NBC first reported the administration plan last night.

The airlines have opposed arming pilots, while the pilots union and the National Rifle Association backed the idea as do a majority of Americans, according to polls.

GOP ahead in Texas

Republicans lead in all statewide races in Texas, although the U.S. Senate contest remains tight, according to the latest Scripps Howard Texas Poll.

In the Senate race, state Attorney General John Cornyn, the Republican nominee, leads his Democratic opponent, former Dallas Mayor Ron Kirk, by 5 points, 37 percent to 32 percent, among likely voters, with 30 percent undecided.

The margin is identical to the lead Mr. Cornyn had in the Texas Poll in June, the Houston Chronicle reports.

In the race for governor, the poll indicates Democrat Tony Sanchez gained ground on Republican Gov. Rick Perry during the summer's exchange of televised attack ads, but Mr. Perry still holds onto a double-digit lead.

Mr. Sanchez, a multimillionaire Laredo businessman who so far has invested more than $27 million of his wealth in his bid to unseat Mr. Perry, has narrowed the 20-point lead that Mr. Perry enjoyed in a similar poll published in June. But Mr. Perry still leads by 14 points, 42 percent to 28 percent, with one-fourth of likely voters undecided.

Mr. Perry led by only 6 points, 47 percent to 41 percent, in a competing poll released Tuesday by the political arm of the Texas Medical Association, which has endorsed Mr. Sanchez. That poll was conducted by Anzalone-Liszt Research Inc.

The Scripps Data Center conducted the Texas Poll by telephone Aug. 7-27. The sample of 756 likely general-election voters included 32 percent Republicans, 27 percent Democrats and 30 percent independents. The rest declined to characterize their leanings.

The survey has a margin of error of plus or minus 3.5 percentage points.

A Saudi vacation

James Taranto, in his Best of the Web Today column at www.opinionjournal.com, quoted the Asia Times report on an entourage of Saudi princes vacationing in Spain:

"When they were received by the chairman of the Saudi parliament, Salih bin Abdullah bin Humaid, the [female European Parliament deputies] were 'denied the honor of a handshake or eye-to-eye contact,' said [Italian member Emma] Bonino, while explanations that Islam considers women to be different from men were addressed to the male deputy guests.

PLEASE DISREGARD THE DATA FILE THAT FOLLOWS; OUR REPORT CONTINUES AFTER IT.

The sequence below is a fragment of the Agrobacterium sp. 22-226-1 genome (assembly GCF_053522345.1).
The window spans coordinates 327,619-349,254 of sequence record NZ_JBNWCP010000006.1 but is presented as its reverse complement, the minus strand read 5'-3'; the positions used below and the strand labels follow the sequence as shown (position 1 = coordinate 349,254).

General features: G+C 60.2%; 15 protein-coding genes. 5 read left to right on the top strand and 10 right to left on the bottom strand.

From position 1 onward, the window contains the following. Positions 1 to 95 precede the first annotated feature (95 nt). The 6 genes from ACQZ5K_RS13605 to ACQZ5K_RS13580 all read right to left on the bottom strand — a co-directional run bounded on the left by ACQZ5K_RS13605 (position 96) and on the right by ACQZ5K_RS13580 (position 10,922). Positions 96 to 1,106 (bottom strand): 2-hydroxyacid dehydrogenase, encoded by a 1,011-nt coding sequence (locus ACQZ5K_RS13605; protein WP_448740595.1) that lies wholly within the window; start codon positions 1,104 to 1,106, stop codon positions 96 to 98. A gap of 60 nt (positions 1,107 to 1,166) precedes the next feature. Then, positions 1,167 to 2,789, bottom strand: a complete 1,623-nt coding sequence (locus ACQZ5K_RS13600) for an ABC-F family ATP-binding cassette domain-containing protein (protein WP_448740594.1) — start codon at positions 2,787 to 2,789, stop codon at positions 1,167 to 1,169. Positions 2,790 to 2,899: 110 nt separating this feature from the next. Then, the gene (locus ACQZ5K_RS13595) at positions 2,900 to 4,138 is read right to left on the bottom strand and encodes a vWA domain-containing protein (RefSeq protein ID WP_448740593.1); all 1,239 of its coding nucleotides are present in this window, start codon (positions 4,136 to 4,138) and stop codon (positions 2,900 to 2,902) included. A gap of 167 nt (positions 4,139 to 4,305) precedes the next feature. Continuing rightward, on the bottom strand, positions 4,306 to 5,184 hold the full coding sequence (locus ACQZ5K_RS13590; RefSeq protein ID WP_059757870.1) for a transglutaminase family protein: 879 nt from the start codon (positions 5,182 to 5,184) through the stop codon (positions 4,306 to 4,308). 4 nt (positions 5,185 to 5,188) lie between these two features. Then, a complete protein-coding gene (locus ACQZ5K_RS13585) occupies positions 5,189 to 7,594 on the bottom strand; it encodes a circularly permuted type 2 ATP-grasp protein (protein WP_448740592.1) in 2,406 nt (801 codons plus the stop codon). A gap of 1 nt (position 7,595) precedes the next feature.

"Several Spanish media outlets reported that a British agency has provided a large group of women to accompany the Saudi men during their vacations in Spain, on two conditions: the women must be young and blond, and must be replaced every 15 days.

"Although prostitution is legal in Spain, procuring is punishable by law. Nevertheless, no authority or organization has moved against the British agency, even though the contract was made public."

No go on show

Former President Bill Clinton said he has no plans to start a new career as a television talk-show host at least not in the near future.

Asked on CNN's "Larry King Live" if he wanted to be a talk-show host, Mr. Clinton said: "I don't think so." But he did not rule out completely such a career move.

"Maybe sometime later in my life I'd like to do it," the 56-year-old former president said. "It would be intriguing to me because I like to talk to people."

Mr. Clinton suggested a television job would take too much time away from other projects in which he is involved, Reuters news agency reports.

"You have to be here every day, and a lot of the work I do requires me to travel," Mr. Clinton said. "I really believe I should always spend more than half my time on public service, so I just don't see how I can do it."